OPINION: Freedom of speech does not equate to freedom of discrimination

Tamlynn Torchon

Graphic by Sam Chaney

On Monday, the U.S. Supreme Court ruled in favor of Masterpiece Cakeshop, the Colorado bakery that refused to make a cake for a same-sex couple’s wedding. The case was decided by a 7-2 majority vote, according to the New York Times. This decision was made with consideration of the “sincere religious beliefs” held by the owner Jack Phillips, according to Justice Kennedy. This decision was also made during this year’s Pride Month, which is a sad coincidence for the LGBT community- a community that the U.S. should be celebrating.

First, let’s note that this ruling goes against Colorado Anti-Discrimination Laws, as this state is part of the 20 states that have enacted protection laws to fight these instances. This ruling, however, does not violate the Federal Civil Rights Act of 1964, which states that private businesses who serve the public are prohibited from discriminating against a person on the basis of race, color, religion, national origin or disability. Note that sexual orientation or gender identity are not mentioned, which means that this decision is federally legal and it overrules any state decision. It also does not matter that same-sex marriage laws do not provide protection in this case, either.

Was the decision right? Legally-speaking, yes it was. Morally-speaking, it depends on one’s personal beliefs on marriage, faith, business practices and government intervention. Many echo Jack Phillips’ sentiment of religious freedom, which falls under freedom of speech: why serve someone who does something that goes against one’s seriously-held faith?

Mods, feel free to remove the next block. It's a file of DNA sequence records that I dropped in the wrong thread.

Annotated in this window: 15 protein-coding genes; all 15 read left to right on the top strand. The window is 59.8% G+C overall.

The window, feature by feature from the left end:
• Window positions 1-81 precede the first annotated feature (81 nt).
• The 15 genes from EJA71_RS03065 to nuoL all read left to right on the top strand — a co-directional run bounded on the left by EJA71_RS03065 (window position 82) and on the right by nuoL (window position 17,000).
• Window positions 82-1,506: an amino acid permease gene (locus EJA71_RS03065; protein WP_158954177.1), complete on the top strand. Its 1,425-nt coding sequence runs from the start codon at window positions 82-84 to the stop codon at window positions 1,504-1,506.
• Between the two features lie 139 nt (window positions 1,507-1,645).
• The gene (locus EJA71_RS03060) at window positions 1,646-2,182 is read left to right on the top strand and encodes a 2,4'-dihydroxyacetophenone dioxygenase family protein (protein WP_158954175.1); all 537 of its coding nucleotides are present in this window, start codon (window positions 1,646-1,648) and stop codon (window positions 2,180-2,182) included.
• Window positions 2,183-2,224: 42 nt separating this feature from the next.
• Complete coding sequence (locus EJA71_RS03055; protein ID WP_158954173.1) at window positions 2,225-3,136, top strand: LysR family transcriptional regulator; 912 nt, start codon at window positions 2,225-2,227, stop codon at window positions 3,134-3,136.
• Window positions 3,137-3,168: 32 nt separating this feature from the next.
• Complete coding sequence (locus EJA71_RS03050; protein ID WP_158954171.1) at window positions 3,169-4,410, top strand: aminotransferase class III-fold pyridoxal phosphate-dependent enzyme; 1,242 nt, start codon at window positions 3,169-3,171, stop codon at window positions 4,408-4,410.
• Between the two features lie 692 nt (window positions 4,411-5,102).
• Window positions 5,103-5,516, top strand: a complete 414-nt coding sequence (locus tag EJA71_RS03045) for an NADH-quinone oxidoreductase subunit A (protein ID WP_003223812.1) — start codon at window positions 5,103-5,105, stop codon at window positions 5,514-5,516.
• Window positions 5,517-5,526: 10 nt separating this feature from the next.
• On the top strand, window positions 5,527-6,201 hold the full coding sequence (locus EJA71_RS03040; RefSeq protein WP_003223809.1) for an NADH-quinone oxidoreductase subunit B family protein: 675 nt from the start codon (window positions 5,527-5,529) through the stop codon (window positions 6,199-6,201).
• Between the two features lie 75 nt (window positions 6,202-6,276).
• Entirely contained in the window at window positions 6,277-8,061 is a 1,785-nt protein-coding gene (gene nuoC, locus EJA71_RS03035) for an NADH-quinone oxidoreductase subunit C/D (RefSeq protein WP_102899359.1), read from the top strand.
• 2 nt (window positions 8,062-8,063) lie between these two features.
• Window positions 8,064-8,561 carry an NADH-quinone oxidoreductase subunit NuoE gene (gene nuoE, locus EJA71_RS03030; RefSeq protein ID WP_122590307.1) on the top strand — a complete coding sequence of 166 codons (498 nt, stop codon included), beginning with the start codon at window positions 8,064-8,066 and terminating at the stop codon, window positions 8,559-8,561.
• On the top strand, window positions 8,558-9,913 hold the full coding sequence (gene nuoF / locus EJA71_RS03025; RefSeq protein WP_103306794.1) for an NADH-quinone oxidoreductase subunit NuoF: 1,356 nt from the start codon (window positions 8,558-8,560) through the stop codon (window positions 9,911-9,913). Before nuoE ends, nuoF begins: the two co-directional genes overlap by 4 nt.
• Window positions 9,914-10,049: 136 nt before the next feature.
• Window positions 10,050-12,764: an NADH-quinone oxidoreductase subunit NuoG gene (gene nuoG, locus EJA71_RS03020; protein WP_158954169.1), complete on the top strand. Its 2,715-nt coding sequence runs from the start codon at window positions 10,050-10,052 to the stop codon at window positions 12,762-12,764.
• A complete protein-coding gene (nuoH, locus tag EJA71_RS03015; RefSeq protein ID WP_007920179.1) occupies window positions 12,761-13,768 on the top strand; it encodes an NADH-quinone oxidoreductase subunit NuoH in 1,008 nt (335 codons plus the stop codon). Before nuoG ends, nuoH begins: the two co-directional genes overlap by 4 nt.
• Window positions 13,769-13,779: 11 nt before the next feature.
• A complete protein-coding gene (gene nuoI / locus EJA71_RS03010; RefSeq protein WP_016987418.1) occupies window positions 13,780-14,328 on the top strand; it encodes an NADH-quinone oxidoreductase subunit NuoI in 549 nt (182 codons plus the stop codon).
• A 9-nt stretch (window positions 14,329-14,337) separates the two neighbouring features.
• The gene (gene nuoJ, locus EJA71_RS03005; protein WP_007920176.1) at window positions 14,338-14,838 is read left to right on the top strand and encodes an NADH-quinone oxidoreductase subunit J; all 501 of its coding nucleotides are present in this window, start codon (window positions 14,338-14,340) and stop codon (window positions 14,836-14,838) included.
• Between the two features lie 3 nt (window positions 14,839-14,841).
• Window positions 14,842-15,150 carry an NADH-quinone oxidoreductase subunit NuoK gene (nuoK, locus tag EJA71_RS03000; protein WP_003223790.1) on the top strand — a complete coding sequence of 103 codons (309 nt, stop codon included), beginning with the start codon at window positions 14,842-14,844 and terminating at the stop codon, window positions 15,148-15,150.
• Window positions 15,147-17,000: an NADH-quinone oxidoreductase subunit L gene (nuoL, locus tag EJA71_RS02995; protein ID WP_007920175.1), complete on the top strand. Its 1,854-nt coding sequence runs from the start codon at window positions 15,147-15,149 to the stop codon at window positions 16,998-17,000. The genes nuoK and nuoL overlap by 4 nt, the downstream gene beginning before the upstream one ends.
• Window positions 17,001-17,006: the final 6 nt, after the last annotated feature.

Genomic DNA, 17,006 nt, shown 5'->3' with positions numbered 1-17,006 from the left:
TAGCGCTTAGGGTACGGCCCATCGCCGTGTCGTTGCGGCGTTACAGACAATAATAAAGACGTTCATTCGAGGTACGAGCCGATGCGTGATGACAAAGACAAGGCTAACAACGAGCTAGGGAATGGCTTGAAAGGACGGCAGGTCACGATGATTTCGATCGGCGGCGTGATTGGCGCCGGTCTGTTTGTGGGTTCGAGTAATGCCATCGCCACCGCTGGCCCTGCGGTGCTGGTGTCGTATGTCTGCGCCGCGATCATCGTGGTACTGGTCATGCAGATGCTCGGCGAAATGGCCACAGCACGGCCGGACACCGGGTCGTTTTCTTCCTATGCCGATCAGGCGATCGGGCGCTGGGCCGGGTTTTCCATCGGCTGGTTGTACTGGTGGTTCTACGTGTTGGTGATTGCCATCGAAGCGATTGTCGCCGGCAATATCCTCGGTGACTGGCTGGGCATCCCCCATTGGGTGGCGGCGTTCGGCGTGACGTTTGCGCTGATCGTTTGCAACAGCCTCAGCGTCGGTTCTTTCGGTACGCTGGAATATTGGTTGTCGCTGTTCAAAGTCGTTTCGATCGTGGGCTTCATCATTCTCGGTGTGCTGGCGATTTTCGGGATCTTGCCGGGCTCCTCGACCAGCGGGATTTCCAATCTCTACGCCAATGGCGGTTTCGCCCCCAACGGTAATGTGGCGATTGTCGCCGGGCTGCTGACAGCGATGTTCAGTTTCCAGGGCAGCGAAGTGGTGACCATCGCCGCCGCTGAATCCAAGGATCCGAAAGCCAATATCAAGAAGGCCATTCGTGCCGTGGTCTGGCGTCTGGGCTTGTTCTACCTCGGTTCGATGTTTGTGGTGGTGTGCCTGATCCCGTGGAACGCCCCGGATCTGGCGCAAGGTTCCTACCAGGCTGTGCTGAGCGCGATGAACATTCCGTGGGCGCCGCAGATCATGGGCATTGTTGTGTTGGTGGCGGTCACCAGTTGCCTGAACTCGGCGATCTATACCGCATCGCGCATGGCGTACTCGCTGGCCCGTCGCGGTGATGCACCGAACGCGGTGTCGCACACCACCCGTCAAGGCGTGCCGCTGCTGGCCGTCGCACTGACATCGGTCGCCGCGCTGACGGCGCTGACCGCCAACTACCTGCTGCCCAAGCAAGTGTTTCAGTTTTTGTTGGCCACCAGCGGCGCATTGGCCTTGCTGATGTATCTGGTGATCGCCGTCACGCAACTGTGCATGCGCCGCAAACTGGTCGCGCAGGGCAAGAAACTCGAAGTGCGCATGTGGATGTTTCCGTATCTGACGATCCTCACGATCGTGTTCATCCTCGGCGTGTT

Freedom of speech is the ability for one to freely express themselves without the fear of repercussions of any sorts. It is a highly-valued principle in the United States that everyone must fight to protect. However, freedom of speech does not- and will never- equate to freedom of discrimination or hatred.

This case is not the first time bakeries have refused to serve people based on their sexual orientation, and it is controversial for several reasons: it is discriminatory, it shows some preference for Christian values over others and, most importantly, it questions the efficiency or legitimacy of freedom of speech and expression. That same-sex couple is exercising their freedom of speech in celebrating what is perhaps one of the best moments of their lives: marriage, which is something everyone of all or no faiths can understand. Ultimately, businesses are about a profit; money or cake as objects do not care about any social construct humans fuss over, and perhaps we should all emulate that interesting factor.

The United States is, arguably, a secular state, and that secularism guarantees peoples’ rights to practice any religion, or not practice at all. Phillips’ strong belief in his faith should not give him leeway to turn away people for a difference of opinion on how marriage should be. It is a bit hypocritical, even in Christian terms. Within Christianity, God Himself gives us, His children, the freedom to choose how to live in this world. Even if you hold no religious ground, it is a bit dehumanizing to base someone’s worth of receiving your service on their personal life, which does not affect your own in any way, shape or form. Seriously, how does someone’s sexuality affect you or your family if you’re not directly involved with this person? If this situation happened reversely, where a store run by a same-sex couple refused to serve a religious person or couple, would you be as supportive of this ruling?

If a religion encourages you to dehumanize or withhold service to others for whatever reason, maybe it’s time to question that religion or the general understanding of it. Let’s remember that in the end, we are all God’s creation, and we all deserve happiness in this already-challenging world we live in. Perhaps it is time to demand that businesses clearly showcase who they are and aren’t willing to serve so that potential clients can save time and retain their dignity by purchasing at stores that do want their money, regardless of their lifestyle.

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